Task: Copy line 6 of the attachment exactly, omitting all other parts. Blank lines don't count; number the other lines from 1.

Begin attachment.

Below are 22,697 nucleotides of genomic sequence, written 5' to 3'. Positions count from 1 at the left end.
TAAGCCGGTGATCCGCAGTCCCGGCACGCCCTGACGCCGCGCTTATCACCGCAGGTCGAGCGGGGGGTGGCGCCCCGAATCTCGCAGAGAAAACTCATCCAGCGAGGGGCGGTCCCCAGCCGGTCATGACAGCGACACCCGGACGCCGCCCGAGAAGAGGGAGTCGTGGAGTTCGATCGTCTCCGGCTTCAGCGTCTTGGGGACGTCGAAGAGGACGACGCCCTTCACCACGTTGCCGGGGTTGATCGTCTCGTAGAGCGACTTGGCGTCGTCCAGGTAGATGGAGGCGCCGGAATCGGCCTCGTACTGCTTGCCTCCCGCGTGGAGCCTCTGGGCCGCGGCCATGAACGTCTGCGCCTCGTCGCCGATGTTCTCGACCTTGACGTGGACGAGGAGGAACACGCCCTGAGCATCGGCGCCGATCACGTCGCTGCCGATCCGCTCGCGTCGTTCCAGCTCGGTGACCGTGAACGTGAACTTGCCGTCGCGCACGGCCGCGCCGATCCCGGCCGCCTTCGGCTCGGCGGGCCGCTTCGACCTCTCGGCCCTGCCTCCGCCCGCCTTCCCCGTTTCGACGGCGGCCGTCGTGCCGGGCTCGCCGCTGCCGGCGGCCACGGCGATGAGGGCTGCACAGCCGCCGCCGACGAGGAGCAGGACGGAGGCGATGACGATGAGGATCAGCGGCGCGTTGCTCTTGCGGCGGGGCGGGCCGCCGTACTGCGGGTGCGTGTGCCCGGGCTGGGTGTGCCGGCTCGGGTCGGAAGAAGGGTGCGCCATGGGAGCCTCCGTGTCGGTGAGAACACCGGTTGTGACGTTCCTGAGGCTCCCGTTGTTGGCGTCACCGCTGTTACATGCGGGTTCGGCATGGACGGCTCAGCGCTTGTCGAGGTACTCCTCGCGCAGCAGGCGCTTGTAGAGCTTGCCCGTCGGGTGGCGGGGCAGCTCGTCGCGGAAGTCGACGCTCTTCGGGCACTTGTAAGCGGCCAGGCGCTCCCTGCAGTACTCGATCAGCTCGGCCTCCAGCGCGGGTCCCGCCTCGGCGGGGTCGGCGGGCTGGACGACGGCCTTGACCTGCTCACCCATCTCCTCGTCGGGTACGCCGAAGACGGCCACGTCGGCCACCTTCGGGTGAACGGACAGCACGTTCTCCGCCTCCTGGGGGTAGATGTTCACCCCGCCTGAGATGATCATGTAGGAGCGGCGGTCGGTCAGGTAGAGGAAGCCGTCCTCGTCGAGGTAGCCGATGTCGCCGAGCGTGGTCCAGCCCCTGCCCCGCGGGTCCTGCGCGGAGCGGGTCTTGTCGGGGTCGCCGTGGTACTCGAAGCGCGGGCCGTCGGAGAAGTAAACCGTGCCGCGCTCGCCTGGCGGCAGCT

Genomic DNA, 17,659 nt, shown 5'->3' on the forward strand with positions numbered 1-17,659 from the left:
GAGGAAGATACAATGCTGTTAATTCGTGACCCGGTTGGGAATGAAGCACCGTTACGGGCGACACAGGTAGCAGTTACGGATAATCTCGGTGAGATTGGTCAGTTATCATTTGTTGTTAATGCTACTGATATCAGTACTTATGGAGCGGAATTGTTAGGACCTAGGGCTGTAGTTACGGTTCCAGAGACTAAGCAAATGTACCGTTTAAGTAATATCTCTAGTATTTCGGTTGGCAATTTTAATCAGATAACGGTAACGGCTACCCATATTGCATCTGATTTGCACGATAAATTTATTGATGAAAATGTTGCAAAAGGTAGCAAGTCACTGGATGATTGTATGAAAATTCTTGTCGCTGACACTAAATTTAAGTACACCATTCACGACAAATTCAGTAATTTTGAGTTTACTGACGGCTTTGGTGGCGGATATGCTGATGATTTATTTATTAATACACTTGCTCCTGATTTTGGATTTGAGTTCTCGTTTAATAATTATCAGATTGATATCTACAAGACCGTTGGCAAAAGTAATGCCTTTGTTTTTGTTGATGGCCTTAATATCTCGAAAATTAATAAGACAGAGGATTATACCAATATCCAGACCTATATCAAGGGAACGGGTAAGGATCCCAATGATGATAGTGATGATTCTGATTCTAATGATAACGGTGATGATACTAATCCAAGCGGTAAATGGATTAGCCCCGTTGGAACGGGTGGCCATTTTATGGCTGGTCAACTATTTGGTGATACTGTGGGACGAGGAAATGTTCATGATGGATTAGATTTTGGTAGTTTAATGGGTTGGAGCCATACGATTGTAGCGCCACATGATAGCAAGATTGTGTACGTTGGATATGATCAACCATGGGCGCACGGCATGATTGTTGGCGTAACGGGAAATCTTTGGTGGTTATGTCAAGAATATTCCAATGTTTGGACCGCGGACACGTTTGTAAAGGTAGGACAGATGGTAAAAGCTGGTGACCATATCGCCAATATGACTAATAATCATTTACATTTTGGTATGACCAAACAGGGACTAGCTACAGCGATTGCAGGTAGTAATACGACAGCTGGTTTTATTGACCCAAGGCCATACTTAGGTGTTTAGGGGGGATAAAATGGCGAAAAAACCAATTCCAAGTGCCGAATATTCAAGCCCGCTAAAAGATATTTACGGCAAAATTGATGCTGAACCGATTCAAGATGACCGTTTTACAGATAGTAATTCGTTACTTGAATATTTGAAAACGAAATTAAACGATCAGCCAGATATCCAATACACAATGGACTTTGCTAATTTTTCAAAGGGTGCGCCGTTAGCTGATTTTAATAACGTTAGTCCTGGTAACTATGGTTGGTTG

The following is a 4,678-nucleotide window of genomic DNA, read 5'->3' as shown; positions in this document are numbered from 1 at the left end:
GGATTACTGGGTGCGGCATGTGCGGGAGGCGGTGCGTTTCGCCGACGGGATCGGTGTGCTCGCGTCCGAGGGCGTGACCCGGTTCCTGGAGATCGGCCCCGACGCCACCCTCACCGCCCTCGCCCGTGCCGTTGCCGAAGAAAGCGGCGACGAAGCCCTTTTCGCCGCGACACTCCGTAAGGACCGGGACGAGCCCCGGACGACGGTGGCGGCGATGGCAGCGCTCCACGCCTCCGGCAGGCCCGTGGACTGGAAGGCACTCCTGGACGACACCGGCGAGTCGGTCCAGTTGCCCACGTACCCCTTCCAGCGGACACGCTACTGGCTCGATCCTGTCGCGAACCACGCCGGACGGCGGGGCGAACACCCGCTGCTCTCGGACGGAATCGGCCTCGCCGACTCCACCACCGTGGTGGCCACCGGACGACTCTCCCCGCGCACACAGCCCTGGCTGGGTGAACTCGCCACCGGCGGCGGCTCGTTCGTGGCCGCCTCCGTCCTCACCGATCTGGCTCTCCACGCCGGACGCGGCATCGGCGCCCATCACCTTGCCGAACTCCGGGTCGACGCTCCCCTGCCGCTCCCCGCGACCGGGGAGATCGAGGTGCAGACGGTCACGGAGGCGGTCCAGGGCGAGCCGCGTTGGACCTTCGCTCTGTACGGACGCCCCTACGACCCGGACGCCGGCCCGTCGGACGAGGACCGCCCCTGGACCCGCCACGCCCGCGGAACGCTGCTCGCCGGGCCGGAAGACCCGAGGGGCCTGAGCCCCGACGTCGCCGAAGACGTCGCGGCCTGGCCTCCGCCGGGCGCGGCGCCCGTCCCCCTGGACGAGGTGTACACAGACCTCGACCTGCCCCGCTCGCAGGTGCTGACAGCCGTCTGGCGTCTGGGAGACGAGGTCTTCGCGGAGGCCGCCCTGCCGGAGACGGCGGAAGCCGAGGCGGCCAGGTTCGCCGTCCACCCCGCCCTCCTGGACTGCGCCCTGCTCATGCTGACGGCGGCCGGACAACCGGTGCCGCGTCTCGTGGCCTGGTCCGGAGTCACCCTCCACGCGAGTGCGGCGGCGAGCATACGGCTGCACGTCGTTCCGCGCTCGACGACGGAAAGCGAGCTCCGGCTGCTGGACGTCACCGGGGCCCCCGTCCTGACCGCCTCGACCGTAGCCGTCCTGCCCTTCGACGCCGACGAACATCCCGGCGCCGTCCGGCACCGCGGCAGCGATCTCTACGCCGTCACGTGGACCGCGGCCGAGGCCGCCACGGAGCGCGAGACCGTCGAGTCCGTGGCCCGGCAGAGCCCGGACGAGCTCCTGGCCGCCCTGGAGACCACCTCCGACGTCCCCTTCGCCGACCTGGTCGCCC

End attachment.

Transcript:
GGATTACTGGGTGCGGCATGTGCGGGAGGCGGTGCGTTTCGCCGACGGGATCGGTGTGCTCGCGTCCGAGGGCGTGACCCGGTTCCTGGAGATCGGCCCCGACGCCACCCTCACCGCCCTCGCCCGTGCCGTTGCCGAAGAAAGCGGCGACGAAGCCCTTTTCGCCGCGACACTCCGTAAGGACCGGGACGAGCCCCGGACGACGGTGGCGGCGATGGCAGCGCTCCACGCCTCCGGCAGGCCCGTGGACTGGAAGGCACTCCTGGACGACACCGGCGAGTCGGTCCAGTTGCCCACGTACCCCTTCCAGCGGACACGCTACTGGCTCGATCCTGTCGCGAACCACGCCGGACGGCGGGGCGAACACCCGCTGCTCTCGGACGGAATCGGCCTCGCCGACTCCACCACCGTGGTGGCCACCGGACGACTCTCCCCGCGCACACAGCCCTGGCTGGGTGAACTCGCCACCGGCGGCGGCTCGTTCGTGGCCGCCTCCGTCCTCACCGATCTGGCTCTCCACGCCGGACGCGGCATCGGCGCCCATCACCTTGCCGAACTCCGGGTCGACGCTCCCCTGCCGCTCCCCGCGACCGGGGAGATCGAGGTGCAGACGGTCACGGAGGCGGTCCAGGGCGAGCCGCGTTGGACCTTCGCTCTGTACGGACGCCCCTACGACCCGGACGCCGGCCCGTCGGACGAGGACCGCCCCTGGACCCGCCACGCCCGCGGAACGCTGCTCGCCGGGCCGGAAGACCCGAGGGGCCTGAGCCCCGACGTCGCCGAAGACGTCGCGGCCTGGCCTCCGCCGGGCGCGGCGCCCGTCCCCCTGGACGAGGTGTACACAGACCTCGACCTGCCCCGCTCGCAGGTGCTGACAGCCGTCTGGCGTCTGGGAGACGAGGTCTTCGCGGAGGCCGCCCTGCCGGAGACGGCGGAAGCCGAGGCGGCCAGGTTCGCCGTCCACCCCGCCCTCCTGGACTGCGCCCTGCTCATGCTGACGGCGGCCGGACAACCGGTGCCGCGTCTCGTGGCCTGGTCCGGAGTCACCCTCCACGCGAGTGCGGCGGCGAGCATACGGCTGCACGTCGTTCCGCGCTCGACGACGGAAAGCGAGCTCCGGCTGCTGGACGTCACCGGGGCCCCCGTCCTGACCGCCTCGACCGTAGCCGTCCTGCCCTTCGACGCCGACGAACATCCCGGCGCCGTCCGGCACCGCGGCAGCGATCTCTACGCCGTCACGTGGACCGCGGCCGAGGCCGCCACGGAGCGCGAGACCGTCGAGTCCGTGGCCCGGCAGAGCCCGGACGAGCTCCTGGCCGCCCTGGAGACCACCTCCGACGTCCCCTTCGCCGACCTGGTCGCCC